[Date Prev][Date Next] [Thread Prev][Thread Next] [Date Index] [Thread Index]

Re: What is the correct way to set owner to package's files?


On Wed, 2015-12-30 at 16:46:23 +0300, Konstantin Khomoutov wrote:
> Two caveats:
> 1) Be aware that a user "foo" on your build system might have different
>    UID than the user "foo" on the customer's system, and files' metadata
>    has owning user and group recorded as a pair of integers -- UID and
>    GID, respectively.

The deb(5) format stores the file attributes as part of the tar archive,
which records both numeric ids and their string representation. The
string names are used if the system knows about those names, otherwise
dpkg will gracefully fallback to use the numeric ids.

>    IOW, these integers are not portable across systems (unless user
>    and group database is in LDAP or NIS or otherwise centralized and
>    shared by these systems), and you have to make sure that when your
>    package is unpacked to the target filesystem, the UIDs and GIDs on
>    its files belong to the user they should.

Actually, you'd just need to make sure the user and group names exist
before the package gets extracted. You can do that in the preinst.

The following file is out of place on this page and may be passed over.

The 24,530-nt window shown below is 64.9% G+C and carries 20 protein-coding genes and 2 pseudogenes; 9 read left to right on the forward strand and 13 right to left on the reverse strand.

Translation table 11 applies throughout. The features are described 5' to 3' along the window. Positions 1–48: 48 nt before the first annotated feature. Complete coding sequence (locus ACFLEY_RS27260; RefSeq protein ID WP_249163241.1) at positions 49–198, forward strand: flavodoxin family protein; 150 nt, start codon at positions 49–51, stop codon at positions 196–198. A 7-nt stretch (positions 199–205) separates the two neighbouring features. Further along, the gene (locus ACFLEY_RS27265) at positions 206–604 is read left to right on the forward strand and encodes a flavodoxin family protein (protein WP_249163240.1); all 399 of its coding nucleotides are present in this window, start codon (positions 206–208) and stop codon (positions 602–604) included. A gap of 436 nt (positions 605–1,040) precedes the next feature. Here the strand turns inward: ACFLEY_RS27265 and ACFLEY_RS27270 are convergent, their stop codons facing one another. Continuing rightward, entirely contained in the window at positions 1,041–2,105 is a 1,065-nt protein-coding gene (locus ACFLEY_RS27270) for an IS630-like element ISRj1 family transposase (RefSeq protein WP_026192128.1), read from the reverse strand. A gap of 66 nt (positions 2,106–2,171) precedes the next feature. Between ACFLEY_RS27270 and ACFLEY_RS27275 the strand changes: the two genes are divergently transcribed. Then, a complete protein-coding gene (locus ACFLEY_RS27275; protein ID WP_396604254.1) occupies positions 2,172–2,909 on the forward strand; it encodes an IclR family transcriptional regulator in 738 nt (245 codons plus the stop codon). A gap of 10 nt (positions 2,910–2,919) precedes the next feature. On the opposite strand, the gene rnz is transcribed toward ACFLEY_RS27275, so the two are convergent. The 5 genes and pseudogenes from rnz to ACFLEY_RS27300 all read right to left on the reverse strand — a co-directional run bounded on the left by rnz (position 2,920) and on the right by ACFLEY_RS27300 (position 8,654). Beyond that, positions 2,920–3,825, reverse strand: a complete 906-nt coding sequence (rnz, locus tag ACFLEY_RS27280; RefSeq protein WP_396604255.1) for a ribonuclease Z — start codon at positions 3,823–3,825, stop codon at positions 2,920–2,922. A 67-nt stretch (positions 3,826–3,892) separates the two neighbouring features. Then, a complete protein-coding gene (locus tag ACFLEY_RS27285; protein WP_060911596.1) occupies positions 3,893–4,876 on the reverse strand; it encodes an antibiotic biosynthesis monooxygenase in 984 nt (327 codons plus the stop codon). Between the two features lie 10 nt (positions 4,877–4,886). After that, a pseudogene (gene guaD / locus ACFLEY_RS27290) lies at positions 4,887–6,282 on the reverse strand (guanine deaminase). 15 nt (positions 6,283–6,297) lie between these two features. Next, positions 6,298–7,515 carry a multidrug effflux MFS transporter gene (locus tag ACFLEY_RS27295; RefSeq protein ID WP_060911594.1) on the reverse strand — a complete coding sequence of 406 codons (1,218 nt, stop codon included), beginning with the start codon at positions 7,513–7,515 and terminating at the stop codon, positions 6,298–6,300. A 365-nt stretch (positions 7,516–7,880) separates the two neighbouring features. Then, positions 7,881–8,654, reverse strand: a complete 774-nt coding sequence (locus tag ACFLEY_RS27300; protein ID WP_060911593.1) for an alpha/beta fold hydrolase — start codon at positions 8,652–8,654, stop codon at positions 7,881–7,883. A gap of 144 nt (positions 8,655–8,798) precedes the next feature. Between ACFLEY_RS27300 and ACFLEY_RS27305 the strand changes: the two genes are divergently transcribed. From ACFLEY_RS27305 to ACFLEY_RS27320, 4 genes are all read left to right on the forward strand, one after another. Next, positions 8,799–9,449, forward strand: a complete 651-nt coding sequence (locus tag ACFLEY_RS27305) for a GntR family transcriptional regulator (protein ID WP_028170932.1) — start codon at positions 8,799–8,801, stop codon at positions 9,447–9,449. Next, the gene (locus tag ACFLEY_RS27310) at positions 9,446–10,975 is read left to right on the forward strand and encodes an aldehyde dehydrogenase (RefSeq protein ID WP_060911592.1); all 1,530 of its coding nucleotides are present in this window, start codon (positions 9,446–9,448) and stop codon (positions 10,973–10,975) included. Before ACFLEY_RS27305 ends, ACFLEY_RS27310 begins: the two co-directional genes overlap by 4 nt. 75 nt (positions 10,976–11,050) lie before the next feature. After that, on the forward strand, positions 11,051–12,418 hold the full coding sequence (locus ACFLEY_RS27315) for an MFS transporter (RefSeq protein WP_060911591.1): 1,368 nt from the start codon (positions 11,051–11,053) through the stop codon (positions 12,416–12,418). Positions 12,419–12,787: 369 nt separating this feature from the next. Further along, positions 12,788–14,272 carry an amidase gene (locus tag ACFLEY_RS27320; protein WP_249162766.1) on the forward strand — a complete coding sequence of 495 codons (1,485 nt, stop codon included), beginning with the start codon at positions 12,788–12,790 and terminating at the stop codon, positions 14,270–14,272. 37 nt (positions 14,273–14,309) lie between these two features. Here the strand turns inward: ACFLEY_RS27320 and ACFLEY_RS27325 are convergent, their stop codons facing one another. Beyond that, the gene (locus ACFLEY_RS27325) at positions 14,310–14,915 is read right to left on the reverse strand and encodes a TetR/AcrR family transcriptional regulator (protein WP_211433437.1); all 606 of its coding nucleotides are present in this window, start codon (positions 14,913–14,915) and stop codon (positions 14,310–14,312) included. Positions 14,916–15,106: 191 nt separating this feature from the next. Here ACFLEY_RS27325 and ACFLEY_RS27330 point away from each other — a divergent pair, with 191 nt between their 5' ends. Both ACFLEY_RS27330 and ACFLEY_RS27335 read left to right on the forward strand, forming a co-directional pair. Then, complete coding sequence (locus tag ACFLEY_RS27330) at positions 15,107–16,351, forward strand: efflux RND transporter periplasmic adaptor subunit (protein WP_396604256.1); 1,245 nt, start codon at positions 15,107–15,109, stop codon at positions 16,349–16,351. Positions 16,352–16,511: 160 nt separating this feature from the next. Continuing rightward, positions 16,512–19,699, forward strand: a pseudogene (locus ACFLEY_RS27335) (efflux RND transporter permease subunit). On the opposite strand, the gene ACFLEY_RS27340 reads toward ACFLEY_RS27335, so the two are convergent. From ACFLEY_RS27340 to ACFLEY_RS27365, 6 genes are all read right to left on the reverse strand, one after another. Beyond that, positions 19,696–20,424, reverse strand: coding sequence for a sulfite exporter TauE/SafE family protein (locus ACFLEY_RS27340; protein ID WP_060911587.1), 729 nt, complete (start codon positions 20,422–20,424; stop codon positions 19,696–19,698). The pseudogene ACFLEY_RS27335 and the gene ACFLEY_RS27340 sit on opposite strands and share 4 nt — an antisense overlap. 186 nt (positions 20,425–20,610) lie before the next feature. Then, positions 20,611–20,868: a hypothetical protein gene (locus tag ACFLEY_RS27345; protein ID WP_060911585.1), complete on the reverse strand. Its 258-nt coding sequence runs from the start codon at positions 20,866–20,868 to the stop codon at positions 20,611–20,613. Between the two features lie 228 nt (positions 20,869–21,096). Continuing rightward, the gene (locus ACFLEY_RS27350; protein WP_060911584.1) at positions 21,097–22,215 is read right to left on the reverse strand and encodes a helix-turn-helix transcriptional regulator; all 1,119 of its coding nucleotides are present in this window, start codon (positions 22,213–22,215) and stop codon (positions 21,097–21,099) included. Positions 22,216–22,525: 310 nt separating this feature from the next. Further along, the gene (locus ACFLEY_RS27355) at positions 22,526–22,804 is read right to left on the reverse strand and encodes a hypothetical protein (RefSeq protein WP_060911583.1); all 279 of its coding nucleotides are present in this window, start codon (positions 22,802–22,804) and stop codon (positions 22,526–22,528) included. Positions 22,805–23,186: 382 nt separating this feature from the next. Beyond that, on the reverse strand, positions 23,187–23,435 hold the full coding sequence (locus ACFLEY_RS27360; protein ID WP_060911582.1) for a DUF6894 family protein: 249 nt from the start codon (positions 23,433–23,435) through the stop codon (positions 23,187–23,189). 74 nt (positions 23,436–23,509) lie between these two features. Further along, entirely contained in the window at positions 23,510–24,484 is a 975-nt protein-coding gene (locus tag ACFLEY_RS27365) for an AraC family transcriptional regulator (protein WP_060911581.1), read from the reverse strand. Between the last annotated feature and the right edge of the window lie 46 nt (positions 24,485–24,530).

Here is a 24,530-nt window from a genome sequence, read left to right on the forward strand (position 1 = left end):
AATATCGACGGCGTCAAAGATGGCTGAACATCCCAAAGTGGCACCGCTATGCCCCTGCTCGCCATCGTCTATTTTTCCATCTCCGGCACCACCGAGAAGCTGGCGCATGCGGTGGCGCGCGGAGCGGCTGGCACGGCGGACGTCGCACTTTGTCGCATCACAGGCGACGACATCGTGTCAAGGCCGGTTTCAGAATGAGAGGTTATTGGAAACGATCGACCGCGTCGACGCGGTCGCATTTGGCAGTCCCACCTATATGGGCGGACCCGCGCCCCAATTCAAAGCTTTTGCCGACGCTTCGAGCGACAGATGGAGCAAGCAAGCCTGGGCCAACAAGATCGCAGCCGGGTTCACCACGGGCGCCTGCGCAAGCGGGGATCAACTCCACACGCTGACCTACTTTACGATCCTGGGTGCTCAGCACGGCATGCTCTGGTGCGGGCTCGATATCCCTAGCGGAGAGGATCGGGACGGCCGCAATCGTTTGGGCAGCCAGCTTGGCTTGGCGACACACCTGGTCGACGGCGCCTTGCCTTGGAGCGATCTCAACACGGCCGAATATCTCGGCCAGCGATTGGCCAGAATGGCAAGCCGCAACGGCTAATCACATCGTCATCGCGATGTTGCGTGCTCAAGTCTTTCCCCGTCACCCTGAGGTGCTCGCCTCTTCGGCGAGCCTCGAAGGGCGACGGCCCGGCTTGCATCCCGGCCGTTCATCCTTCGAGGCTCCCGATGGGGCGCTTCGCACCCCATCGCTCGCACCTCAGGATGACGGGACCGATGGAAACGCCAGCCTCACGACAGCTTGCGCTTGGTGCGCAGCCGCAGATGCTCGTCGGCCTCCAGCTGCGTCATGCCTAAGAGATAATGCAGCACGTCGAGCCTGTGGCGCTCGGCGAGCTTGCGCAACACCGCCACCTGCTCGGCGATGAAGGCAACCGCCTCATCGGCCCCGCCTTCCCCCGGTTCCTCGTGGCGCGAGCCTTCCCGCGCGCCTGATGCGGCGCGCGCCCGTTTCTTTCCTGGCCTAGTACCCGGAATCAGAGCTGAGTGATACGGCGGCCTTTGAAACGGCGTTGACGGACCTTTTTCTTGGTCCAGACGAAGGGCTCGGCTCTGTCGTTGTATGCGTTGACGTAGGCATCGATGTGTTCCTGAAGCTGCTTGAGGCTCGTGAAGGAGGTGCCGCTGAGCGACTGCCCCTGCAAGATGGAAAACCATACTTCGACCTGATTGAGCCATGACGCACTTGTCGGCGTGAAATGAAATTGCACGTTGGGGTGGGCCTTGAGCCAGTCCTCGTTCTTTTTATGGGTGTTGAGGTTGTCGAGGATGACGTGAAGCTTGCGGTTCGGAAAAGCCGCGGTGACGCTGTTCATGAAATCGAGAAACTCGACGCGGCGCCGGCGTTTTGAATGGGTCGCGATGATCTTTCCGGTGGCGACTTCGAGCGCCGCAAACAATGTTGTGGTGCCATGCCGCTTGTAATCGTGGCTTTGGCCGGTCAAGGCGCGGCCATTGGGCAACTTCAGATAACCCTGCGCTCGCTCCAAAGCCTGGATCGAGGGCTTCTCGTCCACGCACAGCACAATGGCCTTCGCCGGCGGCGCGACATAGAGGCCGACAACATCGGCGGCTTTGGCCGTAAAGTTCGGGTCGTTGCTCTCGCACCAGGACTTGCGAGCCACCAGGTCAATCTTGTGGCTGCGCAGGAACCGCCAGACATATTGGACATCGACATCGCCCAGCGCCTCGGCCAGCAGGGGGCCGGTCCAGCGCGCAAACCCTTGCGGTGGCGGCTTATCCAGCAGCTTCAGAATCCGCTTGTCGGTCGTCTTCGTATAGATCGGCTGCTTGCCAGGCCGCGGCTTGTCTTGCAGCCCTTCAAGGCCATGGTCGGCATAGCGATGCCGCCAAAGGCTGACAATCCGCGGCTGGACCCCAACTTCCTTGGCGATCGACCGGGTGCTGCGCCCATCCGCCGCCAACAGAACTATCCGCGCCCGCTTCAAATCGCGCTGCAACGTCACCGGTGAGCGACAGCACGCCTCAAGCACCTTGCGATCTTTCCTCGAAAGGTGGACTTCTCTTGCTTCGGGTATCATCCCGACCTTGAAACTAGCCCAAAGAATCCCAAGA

> 2) Newer Debian packaging often uses a generic helper sequencer, `dh`,
>    wich is able to reduce debian/rules to a mere couple of lines.

> If this does not work (with the point (1) above being especially
> problematic, IMO), you might have better luck with post-installation
> fixup of the permissions.  The idea is that the list of files a package
> contains is located in /var/lib/dpkg/info/{packagename}.list file,
> so in your postinst script (maybe even in preinst -- after the package
> is unpacked -- I can't remember the exact details, please refer to the
> Debian policy which explains all these things) you should be able to
> read this file and feed it to something fixing up permissions, like
>   xargs -n 30 chmod foo:foo \
>    < /var/lib/dpkg/info/{packagename}.list

The dpkg database is supposed to be private and an internal
implementation detail. There's a perfectly usable public interface for
this: «dpkg-query -L», please use that instead.

But in any case I think this is a bad idea, as it will stomp over

> provided your script first called `useradd` to add that user and/or may
> be first verified it already exists via calls to `getent passwd foo`
> and `getent group foo` etc.

Depending on the usage you might want to use adduser instead. But then,
if you use it in preinst you'll need a Pre-Depends.


Reply to: